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# Simple collision detection

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hi guys. does anybody have a link to an article (or advice) for a relevant collision detection method for my problem below? ive read alot about collision detection but the majority was for two moving objects e.t.c. i have an object, and i have a (non-flat) level. i need the object to be able to see what angle the ground beneath it is at, so it can be rotated to match the ground (i.e. edit its local axis). cheers

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One solution is to fire a ray downward from the object, and record the normal of the intersected surface. Then, apply a relative rotation to align the up vector of the object with this normal. Presumably you would also want to adjust the position of the object to keep it a fixed distance above the surface.

Also, if the surface is discontinuous you will probably want to interpolate to the new orientation (rather than snapping to it directly).

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great, exactly the type of thing i was thinking :)

so this would mean for every polygon i would store its associated normal? i think im up to speed with code for ray intersection. when you say "interpolate to the new orientation", do you mean keeping the orientation that the object had before it came to the "gap"?

one more thing, if im to adjust the objects local y-axis to the surfaces, what would you suggest the best method for this?

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Quote:
 Original post by Rajveergreat, exactly the type of thing i was thinking :)so this would mean for every polygon i would store its associated normal?
You could store the normals, or you could calculate them on the fly - whichever you prefer.
Quote:
 i think im up to speed with code for ray intersection. when you say "interpolate to the new orientation", do you mean keeping the orientation that the object had before it came to the "gap"?
When your object comes to a discontinuity (i.e. an edge where two polygons meet), if you don't interpolate, the object will 'snap' to the new orientation, which won't look natural. Basically, instead of rotating 'all the way' to alignment with the surface normal, just rotate part of the way.
Quote:
 one more thing, if im to adjust the objects local y-axis to the surfaces, what would you suggest the best method for this?
Find the 'shortest' axis-angle rotation that will rotate the up vector onto the surface normal (using the dot and cross products) and apply it (or part of it) to the object's orientation.

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interpolate to the new orientation means to smoothly adjust the angle to match the new one.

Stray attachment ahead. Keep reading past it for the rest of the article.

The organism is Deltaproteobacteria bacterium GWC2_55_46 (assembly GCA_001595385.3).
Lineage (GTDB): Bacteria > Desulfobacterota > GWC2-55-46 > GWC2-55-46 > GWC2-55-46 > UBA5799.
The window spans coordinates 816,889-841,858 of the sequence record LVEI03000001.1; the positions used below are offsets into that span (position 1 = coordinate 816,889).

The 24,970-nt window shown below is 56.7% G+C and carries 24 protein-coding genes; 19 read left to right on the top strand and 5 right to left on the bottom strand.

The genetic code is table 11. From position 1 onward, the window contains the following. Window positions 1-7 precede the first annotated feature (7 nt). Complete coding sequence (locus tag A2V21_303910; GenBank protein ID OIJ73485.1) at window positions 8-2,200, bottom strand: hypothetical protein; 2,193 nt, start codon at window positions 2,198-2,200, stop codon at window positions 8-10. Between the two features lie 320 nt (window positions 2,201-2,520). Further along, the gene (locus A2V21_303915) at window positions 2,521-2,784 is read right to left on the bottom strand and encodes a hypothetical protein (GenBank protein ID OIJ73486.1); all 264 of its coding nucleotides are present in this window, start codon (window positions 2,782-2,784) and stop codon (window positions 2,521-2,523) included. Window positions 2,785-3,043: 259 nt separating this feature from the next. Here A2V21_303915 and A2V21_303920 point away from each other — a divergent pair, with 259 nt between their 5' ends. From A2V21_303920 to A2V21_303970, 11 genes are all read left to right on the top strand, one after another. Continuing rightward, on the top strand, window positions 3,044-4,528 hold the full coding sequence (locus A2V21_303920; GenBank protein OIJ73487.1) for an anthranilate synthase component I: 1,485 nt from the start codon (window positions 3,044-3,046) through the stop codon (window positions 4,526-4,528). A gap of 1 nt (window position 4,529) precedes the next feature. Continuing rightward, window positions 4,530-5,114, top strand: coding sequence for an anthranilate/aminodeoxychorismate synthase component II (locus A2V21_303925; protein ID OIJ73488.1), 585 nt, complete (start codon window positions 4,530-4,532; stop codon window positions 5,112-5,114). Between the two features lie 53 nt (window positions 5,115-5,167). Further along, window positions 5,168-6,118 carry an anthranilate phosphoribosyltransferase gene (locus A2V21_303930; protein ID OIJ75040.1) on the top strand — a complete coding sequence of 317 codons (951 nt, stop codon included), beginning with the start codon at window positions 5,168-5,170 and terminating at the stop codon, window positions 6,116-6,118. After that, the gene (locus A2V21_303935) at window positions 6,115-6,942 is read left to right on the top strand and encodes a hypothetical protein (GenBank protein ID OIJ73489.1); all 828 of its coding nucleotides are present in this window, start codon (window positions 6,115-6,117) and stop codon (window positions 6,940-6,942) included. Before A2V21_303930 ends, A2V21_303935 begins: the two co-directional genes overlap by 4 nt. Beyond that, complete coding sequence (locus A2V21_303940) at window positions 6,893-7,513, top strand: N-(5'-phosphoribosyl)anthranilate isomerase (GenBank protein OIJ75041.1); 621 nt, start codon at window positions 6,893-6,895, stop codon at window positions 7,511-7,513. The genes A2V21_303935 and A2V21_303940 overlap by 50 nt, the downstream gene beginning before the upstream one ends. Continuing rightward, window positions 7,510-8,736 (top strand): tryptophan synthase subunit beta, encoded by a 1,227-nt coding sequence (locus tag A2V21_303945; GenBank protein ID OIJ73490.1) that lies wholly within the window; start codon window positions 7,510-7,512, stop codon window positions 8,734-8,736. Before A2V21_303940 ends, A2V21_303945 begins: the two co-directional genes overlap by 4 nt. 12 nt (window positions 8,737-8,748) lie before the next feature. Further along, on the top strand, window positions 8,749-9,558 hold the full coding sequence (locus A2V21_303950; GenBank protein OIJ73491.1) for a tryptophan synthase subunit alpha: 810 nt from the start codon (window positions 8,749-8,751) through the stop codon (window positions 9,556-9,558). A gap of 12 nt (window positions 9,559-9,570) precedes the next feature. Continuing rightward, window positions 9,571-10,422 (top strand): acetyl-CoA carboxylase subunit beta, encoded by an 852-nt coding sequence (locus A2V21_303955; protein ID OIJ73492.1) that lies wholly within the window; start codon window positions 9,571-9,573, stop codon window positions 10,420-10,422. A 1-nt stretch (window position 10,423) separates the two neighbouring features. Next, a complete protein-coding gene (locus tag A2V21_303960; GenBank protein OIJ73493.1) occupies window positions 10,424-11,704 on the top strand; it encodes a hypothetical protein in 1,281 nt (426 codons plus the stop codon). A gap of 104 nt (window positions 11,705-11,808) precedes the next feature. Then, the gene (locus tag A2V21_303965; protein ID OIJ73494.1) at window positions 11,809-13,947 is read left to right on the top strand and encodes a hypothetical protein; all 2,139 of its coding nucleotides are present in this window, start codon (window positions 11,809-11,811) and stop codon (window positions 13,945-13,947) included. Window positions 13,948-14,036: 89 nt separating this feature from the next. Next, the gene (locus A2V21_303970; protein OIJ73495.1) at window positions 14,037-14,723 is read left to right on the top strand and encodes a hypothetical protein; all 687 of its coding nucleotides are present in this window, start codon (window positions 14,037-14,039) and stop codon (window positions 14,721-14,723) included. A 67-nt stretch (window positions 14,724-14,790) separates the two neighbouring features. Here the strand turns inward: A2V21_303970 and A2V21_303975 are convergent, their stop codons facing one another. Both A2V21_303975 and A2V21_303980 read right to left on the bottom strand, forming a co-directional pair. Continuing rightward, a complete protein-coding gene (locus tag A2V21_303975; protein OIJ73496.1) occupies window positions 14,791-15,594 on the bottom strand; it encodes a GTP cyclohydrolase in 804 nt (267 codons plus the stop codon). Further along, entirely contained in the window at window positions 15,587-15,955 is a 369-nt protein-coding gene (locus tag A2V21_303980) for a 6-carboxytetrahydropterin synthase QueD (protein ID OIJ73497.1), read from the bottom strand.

calcualting the normal on creation usefull for a wide array of subjects , so i would advice it.
if this mesh is loaded from a file , it should have all the normals calculated.
you can calculate the angle between that surface , and the horizontal surface , by
calcualting the angle between the two normals,then rotate your object (smoothly) to that angle

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great, cheers for the help guys. ill try to start the coding for it tomorrow morning (nearly 4am!). im pretty sure ill need to post again because its the first time im doing this and (for me) its pretty complex. either way ill post how its going :)

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one question: when calculating the polygon that the ray from the objects ship intersects, how would i do this? as in would i intersect with the normal to the whole plane, or would i limit to the area of the polygon? if the former, would this not allow the ship to always intersect with it (except for when parallel and upside down) or would i calculate the closest plane?

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If your using DirectX check out D3DXIntersect not sure about an OpenGl alternative but im sure there is one.

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the problem is that im using an implementation of opengl for the nintendo ds, which doesnt have code for collisions.

so would i define the plane (by using the normal and a random point in the plane) and then limit the plane to the coordinates of the polygon?

[Edited by - Rajveer on August 13, 2006 6:10:17 AM]

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Quote:
 Original post by treewayIf your using DirectX check out D3DXIntersect not sure about an OpenGl alternative but im sure there is one.
There is not. OpenGL and DirectX are not directly comparable; DirectX is a collection of APIs, while OpenGL is exclusively (more or less) a graphics API.

@The OP: You'll need to perform the intersection test yourself. I'd start by googling 'ray triangle intersection', 'raytrace triangle', and similar phrases; you should be able to find an example implementation online somewhere.

The algorithms you're most likely to find online aren't always the most robust, but I'd get things working first and worry about improving performance and/or stability later.

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